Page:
Cryoconite holes, are created by cryoconite—windblown dust containing rock particles and soot—which darkens the surfaces of glaciers and accelerates melting. Cryoconite holes can form long-lasting habitats given that they are relatively unaffected by rapid environmental changes. These holes can be covered over by ice, or open to the elements.  For a brief explanation of what cryoconite is and how cryoconite holes are created, watch this video:

Only 25 species of cryophilic invertebrates have so far been catalogued and studied, few of them endemic to cryoconite holes. These include insects and two phyla of worms (the ringed worms also known as annelids, and roundworms also known as nematodes), as well as the microscopic rotifers, and the less well known waterbears, whose technical name is  tardigrades.


The species makeup of the cryoconite holes differs slightly in the Arctic, Antarctic, Patagonian, Alpine and Himalayan glaciers where they have been studied. Some of these hole-dwelling invertebrates have geographically restricted ranges, existing only on glaciers in the Alps or Himalayas. The authors suspect there are many more species living in these remote ice holes waiting to be discovered.

The invertebrates are varied in coloration; some are black, others white, and still others are colorless; Zawierucha and his coauthors cite other studies indicating that the coloration may have adaptive value in these environments where ultraviolet radiation is strong. They have different mechanisms for surviving the very low temperatures and the threat of desiccation: some produce very hardy eggs, while others can enter a state of anabiosis—a sort of suspended animation—until conditions improve.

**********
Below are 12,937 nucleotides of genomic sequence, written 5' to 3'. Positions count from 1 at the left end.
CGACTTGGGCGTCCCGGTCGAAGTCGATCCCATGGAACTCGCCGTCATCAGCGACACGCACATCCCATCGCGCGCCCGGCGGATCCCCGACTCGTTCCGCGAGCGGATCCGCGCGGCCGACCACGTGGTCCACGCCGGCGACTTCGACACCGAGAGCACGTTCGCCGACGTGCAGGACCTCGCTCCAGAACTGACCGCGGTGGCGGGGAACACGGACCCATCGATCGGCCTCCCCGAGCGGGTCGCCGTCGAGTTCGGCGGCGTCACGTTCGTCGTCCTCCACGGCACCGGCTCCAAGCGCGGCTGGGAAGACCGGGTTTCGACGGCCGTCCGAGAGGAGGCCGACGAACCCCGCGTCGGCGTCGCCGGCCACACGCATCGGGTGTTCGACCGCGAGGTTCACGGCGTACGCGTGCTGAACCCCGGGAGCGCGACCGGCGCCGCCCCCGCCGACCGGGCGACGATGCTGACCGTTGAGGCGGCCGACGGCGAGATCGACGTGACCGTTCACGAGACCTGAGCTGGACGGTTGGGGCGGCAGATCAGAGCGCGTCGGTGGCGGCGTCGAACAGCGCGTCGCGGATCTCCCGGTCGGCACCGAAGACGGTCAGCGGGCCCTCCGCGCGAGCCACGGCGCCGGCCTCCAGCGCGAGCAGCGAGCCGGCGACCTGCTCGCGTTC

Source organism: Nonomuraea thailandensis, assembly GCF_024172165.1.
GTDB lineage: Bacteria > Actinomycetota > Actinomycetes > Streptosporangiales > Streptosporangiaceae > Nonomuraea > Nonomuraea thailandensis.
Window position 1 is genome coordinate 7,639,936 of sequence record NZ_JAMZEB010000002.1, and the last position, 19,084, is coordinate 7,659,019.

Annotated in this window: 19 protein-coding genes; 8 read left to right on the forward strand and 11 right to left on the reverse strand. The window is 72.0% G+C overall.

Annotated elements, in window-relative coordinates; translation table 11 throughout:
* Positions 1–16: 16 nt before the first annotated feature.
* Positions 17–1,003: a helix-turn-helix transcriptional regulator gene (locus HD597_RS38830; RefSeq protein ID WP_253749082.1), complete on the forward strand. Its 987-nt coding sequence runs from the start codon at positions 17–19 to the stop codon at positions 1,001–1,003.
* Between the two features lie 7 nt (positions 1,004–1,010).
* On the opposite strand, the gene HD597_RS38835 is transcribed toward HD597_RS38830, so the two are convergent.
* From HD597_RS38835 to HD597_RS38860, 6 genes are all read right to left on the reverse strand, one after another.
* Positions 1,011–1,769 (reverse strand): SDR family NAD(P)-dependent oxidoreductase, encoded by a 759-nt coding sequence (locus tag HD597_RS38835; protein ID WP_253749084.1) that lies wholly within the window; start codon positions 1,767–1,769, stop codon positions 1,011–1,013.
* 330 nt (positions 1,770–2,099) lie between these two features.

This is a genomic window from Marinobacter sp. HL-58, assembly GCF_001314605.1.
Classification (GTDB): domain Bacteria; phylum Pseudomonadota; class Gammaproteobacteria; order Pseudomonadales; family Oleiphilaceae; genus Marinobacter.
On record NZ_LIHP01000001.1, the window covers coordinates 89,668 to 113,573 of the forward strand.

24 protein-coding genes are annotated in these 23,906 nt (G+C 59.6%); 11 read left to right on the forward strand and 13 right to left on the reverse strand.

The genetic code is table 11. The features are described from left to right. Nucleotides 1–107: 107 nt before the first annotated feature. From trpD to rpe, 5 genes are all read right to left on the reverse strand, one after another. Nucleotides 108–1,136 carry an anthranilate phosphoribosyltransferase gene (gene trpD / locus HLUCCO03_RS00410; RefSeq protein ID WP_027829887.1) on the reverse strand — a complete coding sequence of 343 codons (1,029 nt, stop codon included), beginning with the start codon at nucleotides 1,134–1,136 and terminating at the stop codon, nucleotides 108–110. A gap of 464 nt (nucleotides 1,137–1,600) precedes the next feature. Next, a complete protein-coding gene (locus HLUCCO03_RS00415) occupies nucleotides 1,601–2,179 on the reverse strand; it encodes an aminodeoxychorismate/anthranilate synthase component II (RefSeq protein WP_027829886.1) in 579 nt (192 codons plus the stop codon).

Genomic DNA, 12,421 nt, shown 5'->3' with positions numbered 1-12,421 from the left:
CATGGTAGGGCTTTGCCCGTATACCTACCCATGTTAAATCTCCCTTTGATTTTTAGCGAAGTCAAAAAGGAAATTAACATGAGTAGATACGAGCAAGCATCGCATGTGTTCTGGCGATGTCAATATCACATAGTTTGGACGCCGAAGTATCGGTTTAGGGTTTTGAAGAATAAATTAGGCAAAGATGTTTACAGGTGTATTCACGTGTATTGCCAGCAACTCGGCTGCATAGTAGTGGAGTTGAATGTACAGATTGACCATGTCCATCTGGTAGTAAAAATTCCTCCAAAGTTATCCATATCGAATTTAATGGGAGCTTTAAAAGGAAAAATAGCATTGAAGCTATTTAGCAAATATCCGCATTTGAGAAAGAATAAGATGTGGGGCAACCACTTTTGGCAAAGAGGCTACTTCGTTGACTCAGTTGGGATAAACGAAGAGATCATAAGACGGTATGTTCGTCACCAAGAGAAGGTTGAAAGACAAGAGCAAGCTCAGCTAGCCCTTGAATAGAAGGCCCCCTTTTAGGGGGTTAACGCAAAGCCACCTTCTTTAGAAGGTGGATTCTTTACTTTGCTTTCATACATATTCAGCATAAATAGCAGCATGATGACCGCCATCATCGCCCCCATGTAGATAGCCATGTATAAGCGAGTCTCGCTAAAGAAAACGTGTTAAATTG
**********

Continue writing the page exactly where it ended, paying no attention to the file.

A glacier copepod (scale bar in um), a Plecoptera (scale bar in mm), and tardigrade Pilatobius recamieri (scale bar in um) Source:  Zawierucha et al., 2014.
A glacier copepod (scale bar in um), a Plecoptera (scale bar in mm), and tardigrade Pilatobius recamieri (scale bar in um) Source: Zawierucha et al., 2014.

Cryophilic ecosystems are threatened due to the melting of glaciers caused by climate change and pollution. But cryophilic animals may accelerate the melting of glaciers themselves, particularly those that are black in coloration. Because so little research has been conducted on them, it is possible that some species of cryophilic invertebrate will become extinct before it is catalogued by scientists. If you happen to stumble upon a cryoconite hole on a glacier, treat it with respect. It likely contains an entire world of busy organisms.

For a story on plant spores that live on glacier surfaces, look here.